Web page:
The second virtual gift card mini program is especially interesting. Starbucks was one of the first few brand to experiment with this concept; instead of Dior lipstick and perfume, it allows users to send a coffee treat to their friends. Starbucks’ campaign was very welcomed in China for its convenience and fun social value.
However, when a luxury brand applied this model, consumers complained that the value of luxury gifting is missing as a digital gift card can’t substitute the feeling of receiving a well-wrapped physical gift in person.
Michael Kors launched a mini program that focused on membership services, becoming the first luxury brand to do so. This move completes consumers’ offline journey with online care. For example, when consumers are shopping in a Michael Kors store, they can check shopping details in real-time, review the shopping experience and also get after-sale service benefits from the mini program.
According to Michael Kors’ staff, the purpose of opening this mini program is to upgrade consumers’ in-store shopping experiences to ensure they can receive the same level of service in all other channels. “Though the relevant membership service is more or less focused on purchasing product,” Zhao said from her observation as a non-MK member, “if I am not buying anything, my membership benefits are rather limited.”
Zhao further suggests that brands take advantage of the program to give offers in general if they want to acquire new members and increase more intimate opportunity for consumers to become familiar with the brand.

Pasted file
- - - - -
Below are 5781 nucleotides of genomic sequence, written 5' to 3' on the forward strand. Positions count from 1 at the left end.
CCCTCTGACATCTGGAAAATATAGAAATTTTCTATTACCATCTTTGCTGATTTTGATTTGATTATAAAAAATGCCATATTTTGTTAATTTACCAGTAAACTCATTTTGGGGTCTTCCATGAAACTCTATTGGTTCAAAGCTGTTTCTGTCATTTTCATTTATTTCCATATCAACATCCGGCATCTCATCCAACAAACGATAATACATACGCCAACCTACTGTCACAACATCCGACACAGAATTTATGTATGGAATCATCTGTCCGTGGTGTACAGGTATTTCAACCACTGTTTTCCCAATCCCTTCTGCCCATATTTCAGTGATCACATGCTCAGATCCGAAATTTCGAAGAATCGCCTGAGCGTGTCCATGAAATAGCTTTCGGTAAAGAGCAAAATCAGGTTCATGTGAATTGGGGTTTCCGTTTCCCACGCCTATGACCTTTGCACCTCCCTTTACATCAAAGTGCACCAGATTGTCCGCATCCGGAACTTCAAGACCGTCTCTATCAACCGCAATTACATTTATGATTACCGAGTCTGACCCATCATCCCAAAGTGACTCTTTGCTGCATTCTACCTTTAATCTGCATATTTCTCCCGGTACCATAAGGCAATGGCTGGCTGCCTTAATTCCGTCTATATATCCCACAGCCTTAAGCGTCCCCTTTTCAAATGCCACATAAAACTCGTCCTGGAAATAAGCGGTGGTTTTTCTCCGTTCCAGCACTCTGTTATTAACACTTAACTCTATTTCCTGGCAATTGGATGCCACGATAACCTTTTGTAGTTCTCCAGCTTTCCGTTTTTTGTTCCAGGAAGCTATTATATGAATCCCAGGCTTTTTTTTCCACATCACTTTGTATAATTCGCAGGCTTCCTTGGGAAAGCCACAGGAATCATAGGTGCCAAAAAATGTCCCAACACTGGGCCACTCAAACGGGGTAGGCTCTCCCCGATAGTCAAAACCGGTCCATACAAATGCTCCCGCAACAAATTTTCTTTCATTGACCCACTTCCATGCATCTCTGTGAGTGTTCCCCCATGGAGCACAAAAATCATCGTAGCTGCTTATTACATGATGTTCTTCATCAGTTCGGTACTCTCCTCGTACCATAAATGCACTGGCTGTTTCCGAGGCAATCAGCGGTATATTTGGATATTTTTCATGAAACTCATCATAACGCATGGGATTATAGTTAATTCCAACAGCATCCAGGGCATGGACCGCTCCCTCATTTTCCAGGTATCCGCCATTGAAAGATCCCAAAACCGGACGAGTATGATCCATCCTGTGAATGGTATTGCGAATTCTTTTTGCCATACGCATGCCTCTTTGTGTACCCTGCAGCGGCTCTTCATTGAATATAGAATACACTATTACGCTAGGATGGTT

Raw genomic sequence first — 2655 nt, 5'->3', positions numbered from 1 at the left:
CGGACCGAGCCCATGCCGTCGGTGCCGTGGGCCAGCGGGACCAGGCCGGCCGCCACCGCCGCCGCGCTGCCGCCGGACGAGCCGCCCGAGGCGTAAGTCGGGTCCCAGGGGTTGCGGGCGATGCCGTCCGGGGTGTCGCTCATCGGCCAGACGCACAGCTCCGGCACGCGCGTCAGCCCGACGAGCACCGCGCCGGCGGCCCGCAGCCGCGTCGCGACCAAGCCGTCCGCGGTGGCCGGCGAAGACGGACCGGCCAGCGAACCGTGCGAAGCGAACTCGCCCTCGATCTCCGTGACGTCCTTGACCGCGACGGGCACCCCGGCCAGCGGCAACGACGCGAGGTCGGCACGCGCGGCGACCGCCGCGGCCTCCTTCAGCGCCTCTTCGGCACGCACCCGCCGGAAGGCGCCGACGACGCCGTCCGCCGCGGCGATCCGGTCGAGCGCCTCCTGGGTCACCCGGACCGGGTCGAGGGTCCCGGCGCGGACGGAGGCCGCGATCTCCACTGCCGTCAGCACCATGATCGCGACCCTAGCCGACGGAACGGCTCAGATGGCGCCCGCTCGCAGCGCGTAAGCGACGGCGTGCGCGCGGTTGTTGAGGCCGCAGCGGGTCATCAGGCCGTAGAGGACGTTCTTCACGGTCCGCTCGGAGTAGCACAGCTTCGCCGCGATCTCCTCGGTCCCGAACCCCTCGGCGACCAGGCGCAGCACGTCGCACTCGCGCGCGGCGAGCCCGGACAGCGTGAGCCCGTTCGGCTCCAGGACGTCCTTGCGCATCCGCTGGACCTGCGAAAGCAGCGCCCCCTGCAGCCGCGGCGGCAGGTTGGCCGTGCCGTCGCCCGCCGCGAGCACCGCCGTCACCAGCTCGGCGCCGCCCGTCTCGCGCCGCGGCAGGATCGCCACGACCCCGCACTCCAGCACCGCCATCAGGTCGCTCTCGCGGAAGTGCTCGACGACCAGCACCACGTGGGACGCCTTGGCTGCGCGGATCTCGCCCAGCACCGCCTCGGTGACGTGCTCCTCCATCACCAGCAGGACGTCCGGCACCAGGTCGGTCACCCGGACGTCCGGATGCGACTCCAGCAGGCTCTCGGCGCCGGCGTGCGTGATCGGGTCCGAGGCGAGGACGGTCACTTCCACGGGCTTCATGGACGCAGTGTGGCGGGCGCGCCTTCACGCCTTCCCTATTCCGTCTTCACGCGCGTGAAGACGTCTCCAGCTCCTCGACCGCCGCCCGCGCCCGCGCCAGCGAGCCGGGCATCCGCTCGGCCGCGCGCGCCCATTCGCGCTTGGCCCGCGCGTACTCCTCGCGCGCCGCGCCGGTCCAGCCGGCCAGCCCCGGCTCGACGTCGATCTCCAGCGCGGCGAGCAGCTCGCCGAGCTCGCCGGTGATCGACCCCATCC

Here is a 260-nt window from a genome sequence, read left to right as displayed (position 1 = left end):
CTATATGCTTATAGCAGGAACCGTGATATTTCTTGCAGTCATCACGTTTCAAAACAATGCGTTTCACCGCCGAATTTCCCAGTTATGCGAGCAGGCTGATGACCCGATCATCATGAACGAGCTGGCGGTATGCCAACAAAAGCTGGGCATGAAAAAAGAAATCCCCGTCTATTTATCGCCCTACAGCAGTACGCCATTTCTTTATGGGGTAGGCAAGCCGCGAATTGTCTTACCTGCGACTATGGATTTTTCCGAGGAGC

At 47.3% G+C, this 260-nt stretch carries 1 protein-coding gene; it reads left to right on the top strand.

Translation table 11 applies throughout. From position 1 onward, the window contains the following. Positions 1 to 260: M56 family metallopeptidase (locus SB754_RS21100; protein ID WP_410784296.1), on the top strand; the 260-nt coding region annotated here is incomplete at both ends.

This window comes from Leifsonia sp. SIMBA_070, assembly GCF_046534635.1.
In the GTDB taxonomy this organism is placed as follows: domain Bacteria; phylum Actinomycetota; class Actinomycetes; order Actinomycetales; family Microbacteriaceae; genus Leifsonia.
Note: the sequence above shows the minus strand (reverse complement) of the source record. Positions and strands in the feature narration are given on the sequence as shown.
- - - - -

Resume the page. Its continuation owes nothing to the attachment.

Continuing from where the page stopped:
Takeaways from these three case studies are summarized as follows:
Can your mini program add value?
Luxury brands should invest in this channel with a very clear vision, answering questions such as: Is my mini program going to substitute App function, or will it be integrated as part of my retail business, or will it simply be a marketing tool during important promotion times?
All in all, WeChat mini programs will be an additional channel for brands to invest money and energy in. Brands can risk diluting value and functions of existing channels if they rush into it.
Can you generate traffic for your mini program?
It is going to be expensive for luxury brands to generate traffic for their mini programs if they merely rely on growing users organically. They are advised to make full use of their existing channels such as retail stores, official websites, and WeChat accounts to direct traffic to their mini program.
In this way, brands can not only save marketing costs but also build a more cohesive user experience.
Can your mini program build emotional connection with consumers?
For luxury brands, building an emotional connection with consumers is important. However, it is a tricky task to be accomplished when adding a digital channel like a mini program.
Brands should not treat it as an automatic service that can lessen their work of serving consumers but make it an extension of their offline customer service. As we can see from the case studies above, many brands chose to place mini programs in a retail environment to add an in-person touch.
(Source: Jing Daily )